Katherine Adam, legislative aide to State Senator Sonia Chang-Díaz for immigration, public health, housing and revenue, waited patiently for constituents to arrive for "office hours" on Wednesday afternoon, May 2, with a copy of El Planeta featuring a cover story on the Senator’s father, retired NASA astronaut Franklin Chang-Díaz. Shortly after 4:00, Adam began meeting with her first visitor, Tennessee native and Boston transplant Robert Yarbrough. There were only two constituents waiting for Adam, which allowed for relaxed discussion with each.
Yarbrough, a veteran of Iraq and Afghanistan, moved to the South End in 2009 with his fiancée, Jennifer, and returned from his most recent tour of duty in mid-January. Yarbrough came to the office hours to talk about revising Massachusetts gun control laws and, in broader terms, more decentralized government that would leave more policy decisions to individual communities. Yarbrough has contacted a number of government officials, including Boston Police Department officers; his State Representative, Aaron Michlewitz; and City Councilor Bill Linehan to suggest a "re-write" of the current gun control laws. Yarbrough expressed frustration at the response he received from Councilor Linehan, which he described as a one-line, non-committal statement. Yarbrough explained that Massachusetts is a "may issue" state, meaning that an applicant may complete all the paperwork and pass the firing test, but the state can still choose to issue a limited license to carry a firearm, below the level of license that the applicant requested. Speaking in more general terms, Yarbrough expressed his belief that many policy issues should be regulated at the lowest, most local level of government to reflect the differing needs of communities in different parts of the state.Adam thanked him for his input, but was not able to comment on Senator Chang-Díaz’s position on the spot. "We appreciate when you contact us because we need to hear what concerns the constituents. I think the Senator will be very interested in hearing your thoughts on gun control as well as your political philosophy," Adam said. Donald Edwards, a former South Ender who now lives in South Boston, was standing nearby and asked to join the conversation. He voiced great concern about drugs and violence in Southie. Edwards stated that there are meetings taking place in South Boston every month, with standing room only attendance, to discuss the crime problems there. Edwards did not have any specific solutions in mind, but feels the Mayor and the police department need to do more to crack down on violent crime and drugs, and expressed shock at the number of young teenagers he sees on the street in South Boston late at night. "It’s sad when people say, ’It’s not my neighborhood.’ People didn’t expect that a grandmother would get her throat slashed."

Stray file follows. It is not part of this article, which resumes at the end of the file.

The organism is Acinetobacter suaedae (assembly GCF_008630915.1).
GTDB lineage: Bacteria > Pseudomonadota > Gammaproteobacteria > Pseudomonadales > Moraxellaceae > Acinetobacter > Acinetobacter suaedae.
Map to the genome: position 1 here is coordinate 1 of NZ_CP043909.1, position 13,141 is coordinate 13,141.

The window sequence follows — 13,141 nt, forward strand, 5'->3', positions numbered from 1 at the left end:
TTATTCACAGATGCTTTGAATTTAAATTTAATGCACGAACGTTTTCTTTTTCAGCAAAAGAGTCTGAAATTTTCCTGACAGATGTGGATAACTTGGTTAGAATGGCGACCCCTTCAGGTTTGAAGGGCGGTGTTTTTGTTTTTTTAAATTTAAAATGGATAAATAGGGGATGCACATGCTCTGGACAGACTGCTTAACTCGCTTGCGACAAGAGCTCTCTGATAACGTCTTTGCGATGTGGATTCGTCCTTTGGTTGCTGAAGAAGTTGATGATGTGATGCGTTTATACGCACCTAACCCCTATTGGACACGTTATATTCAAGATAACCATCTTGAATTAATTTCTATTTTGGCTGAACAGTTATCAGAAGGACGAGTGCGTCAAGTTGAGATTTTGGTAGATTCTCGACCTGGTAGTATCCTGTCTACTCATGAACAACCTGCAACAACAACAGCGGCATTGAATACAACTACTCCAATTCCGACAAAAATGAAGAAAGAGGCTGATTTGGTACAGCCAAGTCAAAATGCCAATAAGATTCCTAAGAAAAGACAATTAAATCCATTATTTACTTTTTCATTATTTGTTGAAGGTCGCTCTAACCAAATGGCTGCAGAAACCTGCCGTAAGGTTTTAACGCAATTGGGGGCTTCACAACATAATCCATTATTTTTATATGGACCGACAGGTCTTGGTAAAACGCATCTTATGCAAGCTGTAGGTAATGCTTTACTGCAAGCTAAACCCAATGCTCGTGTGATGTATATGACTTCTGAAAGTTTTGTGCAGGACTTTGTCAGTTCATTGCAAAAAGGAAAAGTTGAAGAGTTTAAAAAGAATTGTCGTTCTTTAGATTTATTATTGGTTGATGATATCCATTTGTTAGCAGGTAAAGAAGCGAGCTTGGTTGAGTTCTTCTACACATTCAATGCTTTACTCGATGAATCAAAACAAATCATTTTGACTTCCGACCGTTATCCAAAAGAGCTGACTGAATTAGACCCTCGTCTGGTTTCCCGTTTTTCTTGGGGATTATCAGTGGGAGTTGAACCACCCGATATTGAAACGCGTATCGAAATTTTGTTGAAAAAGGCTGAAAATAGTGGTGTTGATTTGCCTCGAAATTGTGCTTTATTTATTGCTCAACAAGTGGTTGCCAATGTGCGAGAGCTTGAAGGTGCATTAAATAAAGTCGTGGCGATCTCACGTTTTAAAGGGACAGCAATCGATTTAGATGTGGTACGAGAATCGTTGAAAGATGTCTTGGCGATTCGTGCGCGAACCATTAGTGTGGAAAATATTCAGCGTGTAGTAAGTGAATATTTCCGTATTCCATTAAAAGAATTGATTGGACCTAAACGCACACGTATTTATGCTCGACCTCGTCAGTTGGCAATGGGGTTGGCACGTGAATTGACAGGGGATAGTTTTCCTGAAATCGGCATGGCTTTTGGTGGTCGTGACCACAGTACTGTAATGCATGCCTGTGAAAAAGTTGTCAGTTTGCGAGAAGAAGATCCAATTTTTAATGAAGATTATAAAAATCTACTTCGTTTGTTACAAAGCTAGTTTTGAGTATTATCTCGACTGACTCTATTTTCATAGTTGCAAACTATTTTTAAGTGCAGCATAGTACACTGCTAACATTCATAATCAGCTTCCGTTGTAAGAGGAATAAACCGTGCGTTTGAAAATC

Dorothy Keeney, a Shawmut Avenue resident and member of the Blackstone/Franklin Square Neighborhood Association, sat down with Ms. Adam and announced, "I am here to protest the closing of the South End Fitness Center (SEFC) pool." Keeney and her husband, Jim, moved to the South End seven years ago, and have been members of the South End Fitness Center for two years. "I am glad to talk to you," Keeney began. "It’s unbelievable that the Mayor wants everyone to lose thousands of pounds and they are closing one of the oldest pools in the city. The Boston Public Health Commission is the oldest public health commission in the country, and they should have their hearts and minds on health, yet they are closing the pool," she continued. "[SEFC] has reasonable rates, and I think even if they raised rates, people would join," Keeney said. "Once you lose a community resource, I think we won’t be able to get another one," Keeney added, citing as an example the closing years ago of the Chinatown branch library. Keeney also suggested that the SEFC pool be opened up to McCormack Housing residents. When Keeney finished presenting her comments, Adam assured her that she would take the matter up with the Senator and that she herself would get back in touch with Keeney.
Last week was an extraordinary one for Senator Chang-Díaz and her distinguished family. On Monday, April 30, the Senator, a former schoolteacher and the Senate Chair of the Joint Committee on Education, received the Hilda Solis Award for Leadership, presented by her father, retired NASA astronaut Franklin Chang-Díaz, at the 2012 Latino Science and Engineering Award celebration. Franklin Chang-Díaz, a native of Costa Rica who came to the US in the early 1980s to study at MIT, was the first Latino and the first naturalized citizen to become a NASA astronaut, making his first voyage into space in 1986. On Saturday, May 5, Senator Chang-Díaz attended her father’s induction to the U.S. Astronaut Hall of Fame at the Kennedy Space Center in Florida.
On receiving the Hilda Solis Award, Senator Chang-Díaz said in an e-mail, "I was so honored to receive the Hilda Solis Award for Leadership, and to have my dad with me at the ceremony. I believe there is no better investment we can make than in our schools and our students, and my dad’s accomplishments are an example of an incredible return on that continued investment. My hope is that the work so many of us are doing on education issues-whether in government, in our schools, at home, or through advocacy-will empower young people to transform their lives in the same way this country helped my dad achieve his dreams."
Senator Chang-Díaz’s staff holds office hours quarterly, with Katherine Adam holding the sessions in the South End. Chang-Díaz’s office can be reached through the State House switchboard at 617/722-2000 for information on upcoming office hours.